Distracted Driver Using a Personal Electronic Device While Driving
A Distracted Driver Using A Personal Electronic Device While Driving

Put that cell phone away while driving!

Last summer, the Governor signed into law the Driving Under the Influence of Electronics Act. This distracted driving law replaces what was colloquially called the Cellphone law. The Washington State Patrol allowed a 6 month grace period. But that grace period ended in January and tickets are being issued under the new law by all police agencies.

There are two parts to this new law. One, Using a Personal Electronic Device While Driving can be found at http://app.leg.wa.gov/RCW/default.aspx?cite=46.61.672.

Using a Personal Electronic Device While Driving

One part of the law is titled “Use of a Personal Electronic Device While Driving”. Fines start at $136 and are doubled on a second offense. Unlike the old law, this ticket, if found committed, will be reported to insurance companies.

This part of the new law, codified in RCW 46.61.672, is designed to plug loopholes in the old law and strengthen it by doing several things.

First, the law covers use of any “personal electronic device” while driving, unless the device is designed for hands free use. The old law expressly covered “communication devices”. The new law lists gaming devices, tablets and laptops as examples of devices expressly covered.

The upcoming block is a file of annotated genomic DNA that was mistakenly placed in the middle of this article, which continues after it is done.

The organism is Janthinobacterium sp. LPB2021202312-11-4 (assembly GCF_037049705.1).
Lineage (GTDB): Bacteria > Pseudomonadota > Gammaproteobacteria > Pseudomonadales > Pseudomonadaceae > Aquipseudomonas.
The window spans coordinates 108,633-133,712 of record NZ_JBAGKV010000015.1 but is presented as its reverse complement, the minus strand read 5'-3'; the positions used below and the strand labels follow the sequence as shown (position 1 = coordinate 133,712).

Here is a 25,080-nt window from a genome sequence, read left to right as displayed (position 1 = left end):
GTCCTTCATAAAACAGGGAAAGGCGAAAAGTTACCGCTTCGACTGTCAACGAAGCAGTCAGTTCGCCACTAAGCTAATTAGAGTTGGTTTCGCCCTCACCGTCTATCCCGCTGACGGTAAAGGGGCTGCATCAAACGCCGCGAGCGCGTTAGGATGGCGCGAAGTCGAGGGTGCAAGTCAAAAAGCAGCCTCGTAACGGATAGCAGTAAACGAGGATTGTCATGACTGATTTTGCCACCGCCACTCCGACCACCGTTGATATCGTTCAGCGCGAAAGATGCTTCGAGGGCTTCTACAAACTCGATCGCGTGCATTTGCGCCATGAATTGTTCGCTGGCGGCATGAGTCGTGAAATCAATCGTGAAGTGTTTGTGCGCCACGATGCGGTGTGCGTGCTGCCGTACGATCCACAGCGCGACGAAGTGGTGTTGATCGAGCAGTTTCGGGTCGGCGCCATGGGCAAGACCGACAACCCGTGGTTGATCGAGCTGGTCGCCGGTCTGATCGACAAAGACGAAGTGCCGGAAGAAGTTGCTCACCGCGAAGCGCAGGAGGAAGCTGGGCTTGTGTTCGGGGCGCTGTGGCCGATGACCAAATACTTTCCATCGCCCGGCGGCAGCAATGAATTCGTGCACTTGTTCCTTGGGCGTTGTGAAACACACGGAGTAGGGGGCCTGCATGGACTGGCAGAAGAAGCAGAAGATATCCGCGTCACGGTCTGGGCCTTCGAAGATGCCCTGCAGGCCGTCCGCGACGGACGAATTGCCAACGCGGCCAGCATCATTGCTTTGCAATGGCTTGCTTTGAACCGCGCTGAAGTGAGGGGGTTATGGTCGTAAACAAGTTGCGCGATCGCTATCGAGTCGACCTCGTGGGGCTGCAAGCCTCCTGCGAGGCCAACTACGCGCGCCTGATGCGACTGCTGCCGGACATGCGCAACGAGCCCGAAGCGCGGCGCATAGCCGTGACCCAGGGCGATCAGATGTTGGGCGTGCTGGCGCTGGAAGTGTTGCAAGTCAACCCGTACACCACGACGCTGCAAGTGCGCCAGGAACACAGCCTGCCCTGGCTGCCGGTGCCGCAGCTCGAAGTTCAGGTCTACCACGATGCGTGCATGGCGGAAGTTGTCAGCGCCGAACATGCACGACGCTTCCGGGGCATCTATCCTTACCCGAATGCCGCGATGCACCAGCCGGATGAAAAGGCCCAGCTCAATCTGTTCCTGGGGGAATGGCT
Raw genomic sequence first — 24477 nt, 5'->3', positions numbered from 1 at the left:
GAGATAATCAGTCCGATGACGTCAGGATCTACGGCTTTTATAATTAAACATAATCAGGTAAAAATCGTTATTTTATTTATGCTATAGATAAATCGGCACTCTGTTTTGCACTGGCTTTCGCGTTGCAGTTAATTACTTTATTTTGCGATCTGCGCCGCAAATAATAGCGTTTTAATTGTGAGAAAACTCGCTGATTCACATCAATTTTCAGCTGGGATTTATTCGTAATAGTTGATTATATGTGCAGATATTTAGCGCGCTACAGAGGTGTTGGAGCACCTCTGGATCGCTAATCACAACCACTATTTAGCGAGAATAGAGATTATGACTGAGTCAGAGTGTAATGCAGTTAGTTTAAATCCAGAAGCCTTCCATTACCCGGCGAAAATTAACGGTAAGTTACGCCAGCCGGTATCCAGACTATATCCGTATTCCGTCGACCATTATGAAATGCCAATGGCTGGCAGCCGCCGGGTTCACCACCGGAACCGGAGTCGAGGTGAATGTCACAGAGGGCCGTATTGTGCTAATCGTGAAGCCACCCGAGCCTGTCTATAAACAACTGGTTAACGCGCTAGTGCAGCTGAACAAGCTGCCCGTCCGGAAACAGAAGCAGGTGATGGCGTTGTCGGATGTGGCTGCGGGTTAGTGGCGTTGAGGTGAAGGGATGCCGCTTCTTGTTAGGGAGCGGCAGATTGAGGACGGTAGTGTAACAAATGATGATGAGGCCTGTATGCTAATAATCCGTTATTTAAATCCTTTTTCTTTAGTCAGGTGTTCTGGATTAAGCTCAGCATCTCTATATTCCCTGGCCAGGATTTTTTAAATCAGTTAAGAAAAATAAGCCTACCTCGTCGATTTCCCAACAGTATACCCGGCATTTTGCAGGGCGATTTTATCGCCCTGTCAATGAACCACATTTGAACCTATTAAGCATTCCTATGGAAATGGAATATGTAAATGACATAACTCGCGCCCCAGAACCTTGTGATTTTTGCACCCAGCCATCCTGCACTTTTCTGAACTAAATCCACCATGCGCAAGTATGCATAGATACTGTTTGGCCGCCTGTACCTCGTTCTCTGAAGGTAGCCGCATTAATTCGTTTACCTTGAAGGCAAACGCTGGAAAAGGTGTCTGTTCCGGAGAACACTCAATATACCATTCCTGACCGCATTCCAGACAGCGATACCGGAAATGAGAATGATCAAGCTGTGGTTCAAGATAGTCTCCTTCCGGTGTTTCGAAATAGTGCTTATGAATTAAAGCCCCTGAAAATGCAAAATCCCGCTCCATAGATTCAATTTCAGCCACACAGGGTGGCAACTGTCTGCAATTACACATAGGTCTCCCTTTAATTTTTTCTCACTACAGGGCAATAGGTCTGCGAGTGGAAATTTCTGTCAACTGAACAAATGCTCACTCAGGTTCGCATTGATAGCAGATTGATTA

Second, a loophole in the old cellphone law has been closed by prohibiting even holding an electronic device while driving, with certain exceptions. The old cellphone law prohibited holding a phone to one’s ear. This allowed you to avoid the law by simply holding a phone away from your ear while making a call or texting. The new law closes this loophole by defining “use” as either (1) holding the device, or (2) using hands or fingers to retrieve texts, instant messages, photos, emails or other electronic data, or (3) watching video.

It is still allowed to use an electronic device while pulled safely off the roadway; but, using a device while temporarily stopped at a light or otherwise is not OK. The statute also allows “minimal use of a finger to activate or deactivate a function of a device”. The Washington State Patrol has explained that hands-free use of bluetooth or a GPS system is also allowed. Certain other special situations are permitted, such as calls to contact emergency services.

Another important change is that unlike the previous statute, Driving while Using a Personal Electronic Device is a primary offense – meaning that the police can cite drivers even if they are not being stopped for some other offense.

The second part to the new law, Dangerous Distracted Driving, can be found at http://app.leg.wa.gov/RCW/default.aspx?cite=46.61.673.

Dangerous Distracted Driving

A second portion of the new law – titled “Dangerous distracted driving” – is codified in RCW 46.61.673 and is intended to cover miscellaneous non-electronic distractions. The statute does not specify exactly what activities are potentially covered. But, the Washington State Patrol Website lists examples, saying that grooming, smoking, eating or reading might lead to a ticket if the activity is interfering with safe driving.

The fine for Dangerous Distracted Driving is $99. Dangerous Distracted Driving is a secondary offense. This means that you will be cited for this only if you have been pulled over for another offense.

Have You Been Ticketed And Need A Lawyer?

Have you been ticketed for Driving while Using a Personal Electronic Device or Dangerous Distracted Driving? Then, call James Feldman now at (253) 759-4555, and we will help you challenge your ticket.

Last Modified: June 1, 2018